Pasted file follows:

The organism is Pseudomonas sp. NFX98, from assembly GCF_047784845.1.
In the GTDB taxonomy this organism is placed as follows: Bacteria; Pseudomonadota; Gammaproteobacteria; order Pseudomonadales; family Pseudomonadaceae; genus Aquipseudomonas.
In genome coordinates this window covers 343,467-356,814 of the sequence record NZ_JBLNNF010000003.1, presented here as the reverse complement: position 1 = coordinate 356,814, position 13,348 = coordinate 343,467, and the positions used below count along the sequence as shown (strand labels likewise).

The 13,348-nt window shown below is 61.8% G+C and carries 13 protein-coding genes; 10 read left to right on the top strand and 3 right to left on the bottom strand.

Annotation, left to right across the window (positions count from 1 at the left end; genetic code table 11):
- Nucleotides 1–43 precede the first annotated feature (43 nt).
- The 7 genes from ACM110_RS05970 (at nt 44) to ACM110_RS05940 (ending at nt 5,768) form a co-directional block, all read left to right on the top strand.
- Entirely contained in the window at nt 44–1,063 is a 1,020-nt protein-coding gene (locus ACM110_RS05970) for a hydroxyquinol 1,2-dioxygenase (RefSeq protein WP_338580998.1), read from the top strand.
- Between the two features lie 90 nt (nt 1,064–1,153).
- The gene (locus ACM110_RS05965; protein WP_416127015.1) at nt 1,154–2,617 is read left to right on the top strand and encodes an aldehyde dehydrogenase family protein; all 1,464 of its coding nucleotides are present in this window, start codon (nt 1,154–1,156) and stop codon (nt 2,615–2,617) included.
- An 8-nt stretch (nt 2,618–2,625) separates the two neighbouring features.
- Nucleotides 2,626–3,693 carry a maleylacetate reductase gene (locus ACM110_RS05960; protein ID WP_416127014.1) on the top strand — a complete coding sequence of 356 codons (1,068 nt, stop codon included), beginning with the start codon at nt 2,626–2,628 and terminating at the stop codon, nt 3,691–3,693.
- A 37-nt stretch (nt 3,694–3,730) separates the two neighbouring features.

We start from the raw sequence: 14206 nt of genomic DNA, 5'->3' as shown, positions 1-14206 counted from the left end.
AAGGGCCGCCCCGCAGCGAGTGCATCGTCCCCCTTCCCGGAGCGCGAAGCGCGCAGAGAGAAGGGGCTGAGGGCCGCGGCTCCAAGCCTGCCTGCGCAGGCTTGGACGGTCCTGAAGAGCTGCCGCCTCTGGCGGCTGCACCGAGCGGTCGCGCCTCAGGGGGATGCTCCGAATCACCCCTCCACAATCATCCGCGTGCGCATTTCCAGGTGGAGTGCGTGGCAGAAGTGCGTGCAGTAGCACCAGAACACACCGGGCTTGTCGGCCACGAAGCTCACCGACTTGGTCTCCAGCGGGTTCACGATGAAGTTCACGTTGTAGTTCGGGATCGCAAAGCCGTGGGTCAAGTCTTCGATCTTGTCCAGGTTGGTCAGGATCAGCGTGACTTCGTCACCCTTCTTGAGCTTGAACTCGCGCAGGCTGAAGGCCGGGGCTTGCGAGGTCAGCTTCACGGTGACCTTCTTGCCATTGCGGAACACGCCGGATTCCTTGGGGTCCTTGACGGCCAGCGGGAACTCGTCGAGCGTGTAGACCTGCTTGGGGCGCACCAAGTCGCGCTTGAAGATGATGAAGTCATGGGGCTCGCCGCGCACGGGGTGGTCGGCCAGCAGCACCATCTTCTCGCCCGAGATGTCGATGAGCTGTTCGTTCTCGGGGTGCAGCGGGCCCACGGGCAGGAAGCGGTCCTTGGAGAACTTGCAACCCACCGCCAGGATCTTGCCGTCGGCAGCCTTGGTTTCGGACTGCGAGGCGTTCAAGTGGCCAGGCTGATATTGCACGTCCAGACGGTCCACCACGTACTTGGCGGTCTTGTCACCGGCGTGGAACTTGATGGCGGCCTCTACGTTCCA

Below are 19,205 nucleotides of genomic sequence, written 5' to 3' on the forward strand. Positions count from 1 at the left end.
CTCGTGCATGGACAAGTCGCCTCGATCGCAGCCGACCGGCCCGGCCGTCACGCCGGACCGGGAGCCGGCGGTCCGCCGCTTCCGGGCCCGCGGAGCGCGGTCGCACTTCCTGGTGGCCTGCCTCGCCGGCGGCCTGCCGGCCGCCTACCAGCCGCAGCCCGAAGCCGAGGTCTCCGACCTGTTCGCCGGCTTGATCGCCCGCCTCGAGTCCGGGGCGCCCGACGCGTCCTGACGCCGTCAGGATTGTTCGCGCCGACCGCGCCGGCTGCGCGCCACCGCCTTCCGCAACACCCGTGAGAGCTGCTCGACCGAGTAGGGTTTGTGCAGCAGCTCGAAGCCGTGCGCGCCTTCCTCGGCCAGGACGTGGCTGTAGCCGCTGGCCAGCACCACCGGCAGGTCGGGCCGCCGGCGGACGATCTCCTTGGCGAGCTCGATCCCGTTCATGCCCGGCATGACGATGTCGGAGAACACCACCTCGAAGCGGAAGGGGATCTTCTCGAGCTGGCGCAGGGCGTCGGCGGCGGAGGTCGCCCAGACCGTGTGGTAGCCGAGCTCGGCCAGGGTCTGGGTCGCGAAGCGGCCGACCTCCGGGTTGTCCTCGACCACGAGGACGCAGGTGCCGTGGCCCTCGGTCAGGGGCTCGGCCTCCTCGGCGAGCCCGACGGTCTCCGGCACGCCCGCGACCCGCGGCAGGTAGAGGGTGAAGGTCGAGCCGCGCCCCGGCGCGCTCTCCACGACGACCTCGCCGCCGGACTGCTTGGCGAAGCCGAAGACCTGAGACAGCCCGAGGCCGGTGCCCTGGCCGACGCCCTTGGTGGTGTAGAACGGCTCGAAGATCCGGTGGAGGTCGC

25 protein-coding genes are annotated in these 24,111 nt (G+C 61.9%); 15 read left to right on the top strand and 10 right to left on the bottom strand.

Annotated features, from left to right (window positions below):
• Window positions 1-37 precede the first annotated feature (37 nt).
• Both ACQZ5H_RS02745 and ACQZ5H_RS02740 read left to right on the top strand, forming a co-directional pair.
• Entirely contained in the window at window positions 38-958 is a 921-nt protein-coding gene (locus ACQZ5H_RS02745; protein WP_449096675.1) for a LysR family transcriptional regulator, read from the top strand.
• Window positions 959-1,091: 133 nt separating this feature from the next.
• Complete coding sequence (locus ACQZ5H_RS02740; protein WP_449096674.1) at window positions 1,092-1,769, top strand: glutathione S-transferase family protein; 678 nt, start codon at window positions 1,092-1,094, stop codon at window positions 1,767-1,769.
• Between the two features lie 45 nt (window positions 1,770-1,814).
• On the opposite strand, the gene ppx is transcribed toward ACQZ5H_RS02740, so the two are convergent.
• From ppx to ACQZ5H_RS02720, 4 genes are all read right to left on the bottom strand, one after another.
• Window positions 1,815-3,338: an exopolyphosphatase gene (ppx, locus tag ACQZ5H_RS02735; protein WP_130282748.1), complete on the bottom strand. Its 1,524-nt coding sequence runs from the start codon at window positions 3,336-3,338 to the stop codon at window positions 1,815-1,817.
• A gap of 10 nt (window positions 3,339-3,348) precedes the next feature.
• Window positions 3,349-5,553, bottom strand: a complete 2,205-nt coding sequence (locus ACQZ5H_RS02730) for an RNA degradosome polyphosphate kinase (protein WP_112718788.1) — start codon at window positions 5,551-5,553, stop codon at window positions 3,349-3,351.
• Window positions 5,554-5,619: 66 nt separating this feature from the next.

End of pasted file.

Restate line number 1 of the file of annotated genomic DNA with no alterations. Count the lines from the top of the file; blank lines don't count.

The organism is Pseudomonas sp. NFX98, from assembly GCF_047784845.1.